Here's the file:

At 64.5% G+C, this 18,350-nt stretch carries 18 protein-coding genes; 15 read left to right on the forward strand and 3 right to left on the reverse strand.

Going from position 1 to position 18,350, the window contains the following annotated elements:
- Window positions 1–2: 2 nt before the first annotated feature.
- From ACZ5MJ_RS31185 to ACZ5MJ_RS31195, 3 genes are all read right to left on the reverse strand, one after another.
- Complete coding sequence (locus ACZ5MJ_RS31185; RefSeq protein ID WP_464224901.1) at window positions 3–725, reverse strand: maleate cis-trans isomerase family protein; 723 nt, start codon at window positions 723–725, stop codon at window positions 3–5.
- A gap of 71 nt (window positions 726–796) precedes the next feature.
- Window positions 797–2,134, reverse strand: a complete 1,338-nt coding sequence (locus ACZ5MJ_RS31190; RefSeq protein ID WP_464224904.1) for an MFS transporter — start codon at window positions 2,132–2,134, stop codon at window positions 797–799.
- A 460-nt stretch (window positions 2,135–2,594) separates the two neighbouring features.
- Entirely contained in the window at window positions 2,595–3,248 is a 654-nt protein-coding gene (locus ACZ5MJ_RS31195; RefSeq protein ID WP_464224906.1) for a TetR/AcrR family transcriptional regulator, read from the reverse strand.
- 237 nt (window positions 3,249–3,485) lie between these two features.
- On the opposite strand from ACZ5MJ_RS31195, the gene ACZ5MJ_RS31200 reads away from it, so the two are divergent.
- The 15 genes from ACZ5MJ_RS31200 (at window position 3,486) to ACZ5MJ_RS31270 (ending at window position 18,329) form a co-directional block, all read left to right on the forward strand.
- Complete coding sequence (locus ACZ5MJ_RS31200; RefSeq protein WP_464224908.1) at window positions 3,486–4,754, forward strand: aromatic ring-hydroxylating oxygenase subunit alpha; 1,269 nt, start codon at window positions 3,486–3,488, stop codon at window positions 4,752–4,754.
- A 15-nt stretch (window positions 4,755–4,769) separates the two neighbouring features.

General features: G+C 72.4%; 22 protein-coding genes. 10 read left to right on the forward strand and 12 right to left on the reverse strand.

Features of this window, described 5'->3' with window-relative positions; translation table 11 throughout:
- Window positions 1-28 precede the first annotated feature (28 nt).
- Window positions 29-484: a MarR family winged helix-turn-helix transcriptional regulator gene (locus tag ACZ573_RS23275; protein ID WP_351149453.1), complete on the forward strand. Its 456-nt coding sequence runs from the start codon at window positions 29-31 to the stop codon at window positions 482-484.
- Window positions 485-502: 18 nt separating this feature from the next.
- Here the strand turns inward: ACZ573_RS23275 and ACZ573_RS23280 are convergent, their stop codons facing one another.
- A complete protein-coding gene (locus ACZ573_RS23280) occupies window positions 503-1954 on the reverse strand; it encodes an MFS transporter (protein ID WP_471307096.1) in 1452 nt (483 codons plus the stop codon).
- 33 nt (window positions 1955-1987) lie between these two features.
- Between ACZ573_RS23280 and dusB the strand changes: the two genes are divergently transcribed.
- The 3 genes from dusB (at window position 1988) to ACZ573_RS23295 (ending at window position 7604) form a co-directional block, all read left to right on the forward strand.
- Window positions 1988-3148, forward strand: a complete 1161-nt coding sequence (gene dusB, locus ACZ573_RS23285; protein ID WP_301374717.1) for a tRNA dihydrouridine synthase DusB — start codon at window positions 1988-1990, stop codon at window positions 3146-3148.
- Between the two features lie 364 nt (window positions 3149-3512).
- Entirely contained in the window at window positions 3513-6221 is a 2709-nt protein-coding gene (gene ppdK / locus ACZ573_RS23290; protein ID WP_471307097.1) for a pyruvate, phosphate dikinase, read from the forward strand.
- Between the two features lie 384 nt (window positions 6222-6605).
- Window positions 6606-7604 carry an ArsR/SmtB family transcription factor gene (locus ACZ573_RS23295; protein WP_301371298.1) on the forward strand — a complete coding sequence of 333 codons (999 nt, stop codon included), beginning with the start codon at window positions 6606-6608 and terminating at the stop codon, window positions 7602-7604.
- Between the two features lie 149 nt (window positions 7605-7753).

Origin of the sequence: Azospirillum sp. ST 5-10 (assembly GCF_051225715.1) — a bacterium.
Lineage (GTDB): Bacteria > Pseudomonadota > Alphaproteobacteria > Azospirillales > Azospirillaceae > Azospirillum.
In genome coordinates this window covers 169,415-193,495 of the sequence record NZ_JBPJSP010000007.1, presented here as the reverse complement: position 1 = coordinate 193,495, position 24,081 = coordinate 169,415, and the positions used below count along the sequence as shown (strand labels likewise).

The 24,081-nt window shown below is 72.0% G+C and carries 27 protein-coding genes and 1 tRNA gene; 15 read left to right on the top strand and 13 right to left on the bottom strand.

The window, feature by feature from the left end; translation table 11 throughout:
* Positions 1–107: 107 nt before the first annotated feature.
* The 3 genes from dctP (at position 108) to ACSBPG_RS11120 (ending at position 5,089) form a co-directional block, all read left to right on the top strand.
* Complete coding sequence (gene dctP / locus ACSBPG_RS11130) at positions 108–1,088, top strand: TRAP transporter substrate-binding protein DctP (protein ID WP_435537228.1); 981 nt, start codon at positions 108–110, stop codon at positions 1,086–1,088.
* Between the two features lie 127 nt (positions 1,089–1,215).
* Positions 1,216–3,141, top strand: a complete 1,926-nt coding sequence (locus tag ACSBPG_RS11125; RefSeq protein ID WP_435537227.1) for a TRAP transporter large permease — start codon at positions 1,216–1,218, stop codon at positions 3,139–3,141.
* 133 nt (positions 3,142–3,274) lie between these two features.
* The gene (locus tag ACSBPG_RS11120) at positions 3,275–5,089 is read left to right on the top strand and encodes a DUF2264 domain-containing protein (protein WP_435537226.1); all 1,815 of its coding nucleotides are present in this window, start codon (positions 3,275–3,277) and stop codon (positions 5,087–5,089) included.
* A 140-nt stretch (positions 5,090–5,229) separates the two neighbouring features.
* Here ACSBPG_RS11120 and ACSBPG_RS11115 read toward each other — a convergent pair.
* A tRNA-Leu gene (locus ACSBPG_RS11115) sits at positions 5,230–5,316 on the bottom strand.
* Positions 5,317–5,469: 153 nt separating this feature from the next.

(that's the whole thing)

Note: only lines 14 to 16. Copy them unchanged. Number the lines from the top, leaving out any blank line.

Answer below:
- A 15-nt stretch (window positions 4,755–4,769) separates the two neighbouring features.

General features: G+C 72.4%; 22 protein-coding genes. 10 read left to right on the forward strand and 12 right to left on the reverse strand.

Features of this window, described 5'->3' with window-relative positions; translation table 11 throughout: